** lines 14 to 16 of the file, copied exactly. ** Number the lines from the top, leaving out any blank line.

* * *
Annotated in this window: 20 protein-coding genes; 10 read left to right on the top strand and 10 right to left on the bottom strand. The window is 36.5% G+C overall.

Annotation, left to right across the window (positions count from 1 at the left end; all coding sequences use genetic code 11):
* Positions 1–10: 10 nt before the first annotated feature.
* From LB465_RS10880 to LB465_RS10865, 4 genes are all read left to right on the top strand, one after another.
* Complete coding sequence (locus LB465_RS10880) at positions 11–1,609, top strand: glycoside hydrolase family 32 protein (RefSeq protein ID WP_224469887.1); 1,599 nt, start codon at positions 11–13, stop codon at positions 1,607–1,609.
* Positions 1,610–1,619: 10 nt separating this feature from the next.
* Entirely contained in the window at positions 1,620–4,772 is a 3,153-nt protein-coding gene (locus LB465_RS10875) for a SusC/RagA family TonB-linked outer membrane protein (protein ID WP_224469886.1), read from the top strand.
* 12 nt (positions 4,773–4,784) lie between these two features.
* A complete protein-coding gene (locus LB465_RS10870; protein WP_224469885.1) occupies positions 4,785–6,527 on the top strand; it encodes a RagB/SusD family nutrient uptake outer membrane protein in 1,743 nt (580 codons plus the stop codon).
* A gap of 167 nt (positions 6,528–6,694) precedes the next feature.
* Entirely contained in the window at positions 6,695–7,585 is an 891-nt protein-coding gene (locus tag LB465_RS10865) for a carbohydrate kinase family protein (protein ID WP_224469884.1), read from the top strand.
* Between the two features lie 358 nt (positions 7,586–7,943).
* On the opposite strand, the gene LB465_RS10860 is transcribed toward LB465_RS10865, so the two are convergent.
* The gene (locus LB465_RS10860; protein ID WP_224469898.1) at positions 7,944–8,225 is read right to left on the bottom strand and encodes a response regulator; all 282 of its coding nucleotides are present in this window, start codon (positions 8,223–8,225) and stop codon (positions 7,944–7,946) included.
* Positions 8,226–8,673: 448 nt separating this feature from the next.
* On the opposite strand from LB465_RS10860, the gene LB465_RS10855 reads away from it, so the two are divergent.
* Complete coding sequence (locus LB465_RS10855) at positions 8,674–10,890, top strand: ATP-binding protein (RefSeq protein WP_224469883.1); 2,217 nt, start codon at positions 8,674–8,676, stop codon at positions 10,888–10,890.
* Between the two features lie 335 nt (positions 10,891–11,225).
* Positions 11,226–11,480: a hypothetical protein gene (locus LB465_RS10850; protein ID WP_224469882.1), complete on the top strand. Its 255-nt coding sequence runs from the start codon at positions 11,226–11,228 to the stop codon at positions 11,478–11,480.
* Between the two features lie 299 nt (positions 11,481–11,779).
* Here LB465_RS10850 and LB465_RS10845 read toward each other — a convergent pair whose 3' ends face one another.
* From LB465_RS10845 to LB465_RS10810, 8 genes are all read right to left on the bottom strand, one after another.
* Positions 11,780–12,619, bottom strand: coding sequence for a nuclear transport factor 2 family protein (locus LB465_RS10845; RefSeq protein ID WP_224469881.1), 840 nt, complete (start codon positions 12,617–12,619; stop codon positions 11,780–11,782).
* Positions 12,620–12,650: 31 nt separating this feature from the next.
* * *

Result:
* The gene (locus LB465_RS10860; protein ID WP_224469898.1) at positions 7,944–8,225 is read right to left on the bottom strand and encodes a response regulator; all 282 of its coding nucleotides are present in this window, start codon (positions 8,223–8,225) and stop codon (positions 7,944–7,946) included.
* Positions 8,226–8,673: 448 nt separating this feature from the next.
* On the opposite strand from LB465_RS10860, the gene LB465_RS10855 reads away from it, so the two are divergent.